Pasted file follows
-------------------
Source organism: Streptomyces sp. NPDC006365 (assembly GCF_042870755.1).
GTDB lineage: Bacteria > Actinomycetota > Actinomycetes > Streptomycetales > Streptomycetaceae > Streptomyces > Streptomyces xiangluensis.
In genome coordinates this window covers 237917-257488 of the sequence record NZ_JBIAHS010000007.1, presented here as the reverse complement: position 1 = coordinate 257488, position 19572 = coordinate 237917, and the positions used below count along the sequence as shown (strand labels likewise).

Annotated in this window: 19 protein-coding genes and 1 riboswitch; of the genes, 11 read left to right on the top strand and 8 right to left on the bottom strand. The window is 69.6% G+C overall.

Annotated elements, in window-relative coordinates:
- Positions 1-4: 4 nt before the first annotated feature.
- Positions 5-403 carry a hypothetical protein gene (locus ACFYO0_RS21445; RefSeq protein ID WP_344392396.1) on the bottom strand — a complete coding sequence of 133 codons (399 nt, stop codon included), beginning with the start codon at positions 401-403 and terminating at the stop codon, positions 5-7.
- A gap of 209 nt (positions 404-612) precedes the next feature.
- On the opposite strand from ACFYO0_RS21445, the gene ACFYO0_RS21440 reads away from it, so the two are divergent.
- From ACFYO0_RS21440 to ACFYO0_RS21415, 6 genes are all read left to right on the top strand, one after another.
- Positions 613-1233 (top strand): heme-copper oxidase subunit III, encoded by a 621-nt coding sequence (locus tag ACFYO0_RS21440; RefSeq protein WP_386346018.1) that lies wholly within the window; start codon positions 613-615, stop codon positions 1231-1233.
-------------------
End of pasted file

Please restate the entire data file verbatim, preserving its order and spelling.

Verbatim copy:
Source organism: Streptomyces sp. NPDC006365 (assembly GCF_042870755.1).
GTDB lineage: Bacteria > Actinomycetota > Actinomycetes > Streptomycetales > Streptomycetaceae > Streptomyces > Streptomyces xiangluensis.
In genome coordinates this window covers 237917-257488 of the sequence record NZ_JBIAHS010000007.1, presented here as the reverse complement: position 1 = coordinate 257488, position 19572 = coordinate 237917, and the positions used below count along the sequence as shown (strand labels likewise).

Annotated in this window: 19 protein-coding genes and 1 riboswitch; of the genes, 11 read left to right on the top strand and 8 right to left on the bottom strand. The window is 69.6% G+C overall.

Annotated elements, in window-relative coordinates:
- Positions 1-4: 4 nt before the first annotated feature.
- Positions 5-403 carry a hypothetical protein gene (locus ACFYO0_RS21445; RefSeq protein ID WP_344392396.1) on the bottom strand — a complete coding sequence of 133 codons (399 nt, stop codon included), beginning with the start codon at positions 401-403 and terminating at the stop codon, positions 5-7.
- A gap of 209 nt (positions 404-612) precedes the next feature.
- On the opposite strand from ACFYO0_RS21445, the gene ACFYO0_RS21440 reads away from it, so the two are divergent.
- From ACFYO0_RS21440 to ACFYO0_RS21415, 6 genes are all read left to right on the top strand, one after another.
- Positions 613-1233 (top strand): heme-copper oxidase subunit III, encoded by a 621-nt coding sequence (locus tag ACFYO0_RS21440; RefSeq protein WP_386346018.1) that lies wholly within the window; start codon positions 613-615, stop codon positions 1231-1233.